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Alberta

Complete overhaul of rural policing in Alberta! Province adding 500 RCMP officers and support staff

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6 minute read

Doug Schweitzer

Justice Minister and Solicitor General Doug Schweitzer shakes hands with an RCMP officer in Leduc County.

Historic investment in rural policing

Alberta is adding more than 500 RCMP positions in rural communities across the province and fostering new public safety partnership with municipalities.

The Government of Alberta’s new police funding model will inject more than $286 million over five years into frontline law enforcement for these additional RCMP officer and civilian positions. This new cost-sharing partnership will see small and rural communities begin to pay a portion of frontline policing costs, bringing them into line with larger communities and cities.

Under the cost-sharing terms in the Provincial Police Service Agreement (PPSA), Alberta pays 70 per cent of policing costs and the federal government covers the remaining 30 per cent. With the additional investment from municipalities, the federal share of the PPSA will increase as well. This partnership will constitute a total increase in rural police funding of more than $286 million over five years with every dollar of the additional funds invested in frontline policing.

The province is creating a new Alberta Police Advisory Board, where municipal leadership will have a seat at the table, working in collaboration with law enforcement to ensure local needs are heard and implemented. This new governance mechanism will ensure that policing is in line with the priorities of those they are protecting.

“Ensuring Albertans are safe, secure, and protected in their communities goes to the heart of who we are as a government. We want to ensure we fund law enforcement in an equitable and sustainable way that will ensure we have more police in our communities. With this new police funding model, we are making the single largest investment in rural policing since the March West and delivering on our promise to enhance public safety.”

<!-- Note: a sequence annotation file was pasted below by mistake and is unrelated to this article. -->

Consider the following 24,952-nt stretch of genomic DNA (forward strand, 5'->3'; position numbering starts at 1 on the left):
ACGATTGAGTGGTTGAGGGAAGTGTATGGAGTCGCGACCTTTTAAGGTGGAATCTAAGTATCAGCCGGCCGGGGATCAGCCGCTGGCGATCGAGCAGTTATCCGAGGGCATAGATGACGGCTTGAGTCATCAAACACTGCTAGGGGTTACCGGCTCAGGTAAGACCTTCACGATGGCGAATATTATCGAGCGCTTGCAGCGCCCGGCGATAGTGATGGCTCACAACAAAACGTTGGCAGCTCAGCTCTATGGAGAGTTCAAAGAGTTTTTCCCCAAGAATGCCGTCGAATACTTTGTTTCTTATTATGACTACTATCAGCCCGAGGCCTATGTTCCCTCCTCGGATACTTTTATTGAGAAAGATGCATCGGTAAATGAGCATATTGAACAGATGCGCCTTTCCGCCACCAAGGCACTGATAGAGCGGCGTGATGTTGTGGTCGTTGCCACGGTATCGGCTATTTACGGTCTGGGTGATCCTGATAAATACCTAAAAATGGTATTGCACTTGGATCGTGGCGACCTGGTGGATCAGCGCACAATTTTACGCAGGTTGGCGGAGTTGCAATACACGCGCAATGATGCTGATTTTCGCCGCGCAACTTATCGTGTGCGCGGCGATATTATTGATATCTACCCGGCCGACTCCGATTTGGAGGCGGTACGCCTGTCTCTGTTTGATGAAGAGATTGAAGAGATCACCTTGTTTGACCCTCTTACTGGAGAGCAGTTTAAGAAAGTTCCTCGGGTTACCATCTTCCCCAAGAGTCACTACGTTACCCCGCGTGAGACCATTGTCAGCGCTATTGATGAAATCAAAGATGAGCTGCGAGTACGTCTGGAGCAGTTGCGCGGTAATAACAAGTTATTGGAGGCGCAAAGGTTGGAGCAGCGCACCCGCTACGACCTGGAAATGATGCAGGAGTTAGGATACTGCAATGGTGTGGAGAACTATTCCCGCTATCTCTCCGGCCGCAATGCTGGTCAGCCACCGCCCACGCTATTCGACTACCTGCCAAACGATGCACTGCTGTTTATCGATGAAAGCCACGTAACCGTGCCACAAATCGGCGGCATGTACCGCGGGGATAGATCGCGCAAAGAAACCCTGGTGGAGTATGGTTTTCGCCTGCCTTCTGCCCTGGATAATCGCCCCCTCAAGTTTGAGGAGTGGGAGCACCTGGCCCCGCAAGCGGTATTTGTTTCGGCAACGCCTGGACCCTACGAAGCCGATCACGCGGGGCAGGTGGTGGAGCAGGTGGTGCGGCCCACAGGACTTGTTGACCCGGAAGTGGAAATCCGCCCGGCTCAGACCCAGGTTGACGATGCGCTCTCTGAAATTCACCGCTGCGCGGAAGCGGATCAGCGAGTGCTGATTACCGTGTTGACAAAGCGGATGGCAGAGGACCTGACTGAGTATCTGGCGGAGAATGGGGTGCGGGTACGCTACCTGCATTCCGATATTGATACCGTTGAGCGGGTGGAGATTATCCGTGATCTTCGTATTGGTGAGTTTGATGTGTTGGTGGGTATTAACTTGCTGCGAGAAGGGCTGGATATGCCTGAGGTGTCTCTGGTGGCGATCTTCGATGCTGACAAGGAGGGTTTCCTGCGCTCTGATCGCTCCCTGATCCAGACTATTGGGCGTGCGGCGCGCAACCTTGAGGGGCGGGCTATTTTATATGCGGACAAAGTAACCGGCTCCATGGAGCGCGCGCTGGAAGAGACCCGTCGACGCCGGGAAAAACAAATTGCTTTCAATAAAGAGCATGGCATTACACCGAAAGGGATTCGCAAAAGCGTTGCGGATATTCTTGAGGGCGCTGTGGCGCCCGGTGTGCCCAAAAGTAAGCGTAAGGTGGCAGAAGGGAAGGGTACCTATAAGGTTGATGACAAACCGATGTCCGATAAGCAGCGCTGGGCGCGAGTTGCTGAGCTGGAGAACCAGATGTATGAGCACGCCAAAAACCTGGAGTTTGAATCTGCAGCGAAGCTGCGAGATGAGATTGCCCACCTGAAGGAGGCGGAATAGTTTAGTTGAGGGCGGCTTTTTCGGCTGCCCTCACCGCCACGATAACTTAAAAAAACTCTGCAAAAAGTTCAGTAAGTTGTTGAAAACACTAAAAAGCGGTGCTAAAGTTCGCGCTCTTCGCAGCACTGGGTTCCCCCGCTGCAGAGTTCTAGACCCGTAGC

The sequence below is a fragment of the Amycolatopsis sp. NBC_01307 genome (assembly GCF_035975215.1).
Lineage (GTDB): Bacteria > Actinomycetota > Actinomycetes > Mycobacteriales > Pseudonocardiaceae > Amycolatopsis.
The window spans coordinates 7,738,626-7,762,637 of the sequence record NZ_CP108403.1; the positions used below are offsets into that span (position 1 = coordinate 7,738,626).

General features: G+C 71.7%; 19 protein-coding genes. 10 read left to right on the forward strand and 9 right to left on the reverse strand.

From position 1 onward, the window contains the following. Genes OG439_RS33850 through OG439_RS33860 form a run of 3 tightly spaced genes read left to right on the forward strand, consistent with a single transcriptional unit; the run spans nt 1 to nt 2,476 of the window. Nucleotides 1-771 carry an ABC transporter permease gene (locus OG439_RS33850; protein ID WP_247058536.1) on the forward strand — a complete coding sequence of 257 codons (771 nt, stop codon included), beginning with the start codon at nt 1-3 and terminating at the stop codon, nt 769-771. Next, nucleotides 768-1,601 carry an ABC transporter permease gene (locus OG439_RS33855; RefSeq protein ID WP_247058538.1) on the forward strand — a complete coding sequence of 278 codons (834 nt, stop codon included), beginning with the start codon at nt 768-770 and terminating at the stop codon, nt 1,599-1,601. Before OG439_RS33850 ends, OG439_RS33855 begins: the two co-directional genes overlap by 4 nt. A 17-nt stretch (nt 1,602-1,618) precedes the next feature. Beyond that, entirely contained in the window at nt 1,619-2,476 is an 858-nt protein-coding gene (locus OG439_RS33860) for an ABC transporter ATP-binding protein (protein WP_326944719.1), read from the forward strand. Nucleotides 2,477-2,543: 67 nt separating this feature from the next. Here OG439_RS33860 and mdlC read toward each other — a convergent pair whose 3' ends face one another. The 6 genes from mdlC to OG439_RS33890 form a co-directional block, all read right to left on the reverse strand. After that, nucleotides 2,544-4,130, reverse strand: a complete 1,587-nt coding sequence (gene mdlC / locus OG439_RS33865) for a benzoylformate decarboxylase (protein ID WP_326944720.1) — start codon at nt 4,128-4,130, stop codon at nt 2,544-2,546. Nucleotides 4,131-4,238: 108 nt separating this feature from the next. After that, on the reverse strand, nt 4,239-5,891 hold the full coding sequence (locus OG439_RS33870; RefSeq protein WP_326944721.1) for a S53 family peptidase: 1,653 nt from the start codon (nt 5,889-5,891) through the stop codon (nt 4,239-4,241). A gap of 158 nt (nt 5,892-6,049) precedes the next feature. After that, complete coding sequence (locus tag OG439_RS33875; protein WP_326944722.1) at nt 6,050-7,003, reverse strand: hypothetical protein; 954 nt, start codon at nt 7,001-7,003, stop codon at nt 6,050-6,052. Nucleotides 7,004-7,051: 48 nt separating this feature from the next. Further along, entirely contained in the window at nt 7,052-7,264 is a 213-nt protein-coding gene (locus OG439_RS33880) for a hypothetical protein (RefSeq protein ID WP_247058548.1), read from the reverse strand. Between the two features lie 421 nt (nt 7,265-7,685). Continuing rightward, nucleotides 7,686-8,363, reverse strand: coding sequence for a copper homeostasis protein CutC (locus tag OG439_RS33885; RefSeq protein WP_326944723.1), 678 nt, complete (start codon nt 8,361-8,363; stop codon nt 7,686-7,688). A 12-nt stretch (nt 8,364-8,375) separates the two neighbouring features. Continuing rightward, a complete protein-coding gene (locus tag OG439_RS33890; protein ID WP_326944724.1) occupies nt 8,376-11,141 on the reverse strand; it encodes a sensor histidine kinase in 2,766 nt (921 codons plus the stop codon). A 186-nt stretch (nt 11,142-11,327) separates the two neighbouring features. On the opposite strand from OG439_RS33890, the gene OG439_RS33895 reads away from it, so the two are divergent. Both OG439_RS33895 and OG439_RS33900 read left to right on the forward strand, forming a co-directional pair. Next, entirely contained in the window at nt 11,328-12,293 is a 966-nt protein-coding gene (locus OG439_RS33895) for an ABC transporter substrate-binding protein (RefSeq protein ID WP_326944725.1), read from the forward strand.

Doug Schweitzer, Minister of Justice and Solicitor General

“Crime affects many in my own rural community, and it is an issue that is incredibly personal to me. All Albertans deserve to feel safe in their own homes and confident that they will not fall victim to violent or property crime. This new police funding model will provide increased security and certainty for rural Albertans, and value for taxpayer dollars.”

Jason Nixon, Minister of Environment and Parks

“The Government of Alberta has made an unprecedented investment in their police service, and we are ready to deliver on that commitment. The funding model announced will allow the Alberta RCMP to put additional resources where they are needed most immediately – on the frontline in your detachments, protecting your backyards and your farmyards, pushing back crime in a sophisticated and focused manner.”

Curtis Zablocki, Deputy Commissioner, RCMP

“Rural Municipalities of Alberta appreciates the Government of Alberta’s willingness to consult on this issue, and as a result of input from RMA and rural municipalities, implement a phased-in police-costing model. Rural crime has been an ongoing issue in Alberta in recent years, and rural municipalities recognize they need to share in the costs of the solutions to support safer communities.”

Al Kemmere, president, Rural Municipalities of Alberta

“AUMA has long advocated for a more equitable police-funding model to address RCMP vacancies and the rising costs of policing while improving community safety. We’re pleased to see action on this critical priority by the provincial government, as safe and healthy municipalities build strong communities and a stronger Alberta. Further consultation is critical to supporting local governments with the policing resources they need, and we look forward to actively contributing to the Alberta Police Advisory Board.”